Scottish artist Renny Tait, like many of us, admires the shape, design, craftsmanship and inherent sense of wonder that give certain buildings iconic status wherever they stand. What marks him out as an artist is the way in which he reconstructs these edifices, simplifying and minimising them to create an idealised form.
Several of these reversioned buildings feature in Tait’s new exhibition of oil paintings at London’s Flowers Gallery. Take Battersea Power Station, for example, a familiar landmark not only to Londoners but, thanks to album covers and news of its £9 billion redevelopment, to the world. With a draftsman’s precision, Tait has stripped it down to its basic geometric form that owes more to the principles of abstraction than naturalism. It’s not quite Mondrian but along those lines.
With an almost OCD-like compulsion, the result are images uncluttered by detail or human life in which the absence of linear perspective and sense of scale emphasise the vertical and horizontal planes. The building’s famous chimneys tower into the air like classical columns, accentuated by the uniformly black sky. It gives the work a certain eeriness as if the building is a kind of sanctuary in a stormy world. Below them, the horizon is represented by a white stripe, one of Tait’s signature motifs.
Tait has painted the building many times, describing it as a “cathedral of industry”. In his idealised world it always will be so, even though the power station has long been decommissioned and its chimneys replaced with replicas. Not everyone might envisage Battersea Power Station as an aesthetic delight, but when it’s stripped of its imperfections and bathed in a soft glow against a threatening backdrop, it takes on a new interpretation. The same can be said of London’s Hayward Gallery whose Brutalist architecture is rendered largely benign by way of a sunny aspect and a reconfigured central tower.
There are two versions of Battersea on show, the other replacing the black sky with a cloudy blue one. This, Tait says, offers the threshold “to brighter worlds”, hence the exhibition’s title. Both contain reflections in a glass-like river, that emphasises the building’s solid foundation. Despite the reflections containing no ripples of distortion, his mastery of lighting renders them distinguishable from the main subject.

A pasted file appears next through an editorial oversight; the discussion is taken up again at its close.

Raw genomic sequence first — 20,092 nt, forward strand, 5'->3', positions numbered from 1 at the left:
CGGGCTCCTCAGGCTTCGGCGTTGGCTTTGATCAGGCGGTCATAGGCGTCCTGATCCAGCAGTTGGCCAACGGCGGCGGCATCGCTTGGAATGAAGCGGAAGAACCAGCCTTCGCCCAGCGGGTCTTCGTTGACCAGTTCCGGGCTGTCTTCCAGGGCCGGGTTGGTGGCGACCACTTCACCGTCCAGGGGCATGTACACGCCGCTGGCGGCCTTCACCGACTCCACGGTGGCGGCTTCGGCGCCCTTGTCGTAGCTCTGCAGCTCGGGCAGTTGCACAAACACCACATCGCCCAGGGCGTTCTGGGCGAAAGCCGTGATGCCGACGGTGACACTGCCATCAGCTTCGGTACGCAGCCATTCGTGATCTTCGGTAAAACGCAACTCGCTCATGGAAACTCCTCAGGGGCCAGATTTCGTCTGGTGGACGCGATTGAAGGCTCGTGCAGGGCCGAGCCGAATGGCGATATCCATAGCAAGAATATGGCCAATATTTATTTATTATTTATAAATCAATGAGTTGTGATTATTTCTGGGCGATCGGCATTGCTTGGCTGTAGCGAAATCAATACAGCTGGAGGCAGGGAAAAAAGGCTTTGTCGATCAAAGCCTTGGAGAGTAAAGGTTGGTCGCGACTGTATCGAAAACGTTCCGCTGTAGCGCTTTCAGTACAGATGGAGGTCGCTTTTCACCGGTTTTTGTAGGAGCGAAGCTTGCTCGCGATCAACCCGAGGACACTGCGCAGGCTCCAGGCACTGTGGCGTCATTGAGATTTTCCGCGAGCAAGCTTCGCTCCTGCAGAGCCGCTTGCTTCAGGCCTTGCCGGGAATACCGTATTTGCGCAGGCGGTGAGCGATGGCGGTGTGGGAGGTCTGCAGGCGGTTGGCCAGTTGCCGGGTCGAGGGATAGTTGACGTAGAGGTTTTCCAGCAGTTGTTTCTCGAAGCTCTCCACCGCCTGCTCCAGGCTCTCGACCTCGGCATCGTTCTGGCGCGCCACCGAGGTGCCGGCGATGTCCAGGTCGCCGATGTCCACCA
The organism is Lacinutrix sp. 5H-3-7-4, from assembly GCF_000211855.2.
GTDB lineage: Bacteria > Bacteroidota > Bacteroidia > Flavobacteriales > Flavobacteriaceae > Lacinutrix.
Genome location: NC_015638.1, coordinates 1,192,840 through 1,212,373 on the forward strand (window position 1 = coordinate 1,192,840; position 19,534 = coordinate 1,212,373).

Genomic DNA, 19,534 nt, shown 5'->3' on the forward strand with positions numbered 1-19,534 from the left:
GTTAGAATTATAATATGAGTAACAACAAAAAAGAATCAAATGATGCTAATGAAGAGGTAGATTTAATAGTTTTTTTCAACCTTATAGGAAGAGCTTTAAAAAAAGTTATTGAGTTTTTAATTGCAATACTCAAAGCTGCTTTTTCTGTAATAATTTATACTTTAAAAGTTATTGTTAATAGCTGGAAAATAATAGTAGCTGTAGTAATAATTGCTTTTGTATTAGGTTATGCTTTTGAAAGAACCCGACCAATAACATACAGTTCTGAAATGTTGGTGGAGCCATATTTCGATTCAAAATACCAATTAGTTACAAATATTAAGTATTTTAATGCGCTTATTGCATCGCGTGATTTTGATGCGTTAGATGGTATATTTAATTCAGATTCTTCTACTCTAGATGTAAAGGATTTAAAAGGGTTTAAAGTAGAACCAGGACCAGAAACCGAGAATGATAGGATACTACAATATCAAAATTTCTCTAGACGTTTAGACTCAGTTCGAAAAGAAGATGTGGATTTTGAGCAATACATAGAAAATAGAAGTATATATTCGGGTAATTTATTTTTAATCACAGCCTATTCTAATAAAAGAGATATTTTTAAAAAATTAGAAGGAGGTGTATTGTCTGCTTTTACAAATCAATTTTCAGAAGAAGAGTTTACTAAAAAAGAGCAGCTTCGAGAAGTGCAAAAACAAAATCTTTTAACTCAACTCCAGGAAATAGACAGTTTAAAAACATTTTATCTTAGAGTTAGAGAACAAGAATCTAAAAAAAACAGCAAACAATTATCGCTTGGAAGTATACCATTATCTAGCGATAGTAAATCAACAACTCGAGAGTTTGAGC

The same is true of Braemar Castle, with its reflection of the building and its setting of trees and mountains. The effect here is Disney-like with bright colours and a cartoon-like background. Castles and lighthouses feature prominently in Renny Tait’s oeuvre. Again, he describes them as symbols of refuge and hope in a hostile environment. His romantic depiction recalls how these buildings have been imprinted on his imagination from an early age.
Yet curiously, with many of the works in the exhibition, the denuding of detail creates a paradox since some of these buildings of strength look like they’re made of breakable plastic. The leaning tower of Pisa, for example, depicted in another painting becomes like a plastic tube ready to fall down at any moment. The dome of St Paul’s Cathedral, given two versions here, looks similarly artificial with a boat in the foreground resembling a child’s toy.
Renny Tait is in many ways a traditionalist. His schooling took place at Edinburgh College of Art, London’s Royal College of Art and the British School of Rome. Many prestigious institutions hold his work including the Royal College of Art and the Tate Collection. He has created his own world of simplified architecture that appears to be a retreat into a glowing utopia devoid of man. Another paradox. It is man who is responsible for most of the hostile forces in the world represented by the black sky, and yet it is man who was responsible for the art and creativity that produced the buildings he refashions.
The exhibition is showing at the Flowers Gallery, 21 Cork Street, London W1S 3LZ until 17 February 2018. The images are courtesy of the artist and gallery.
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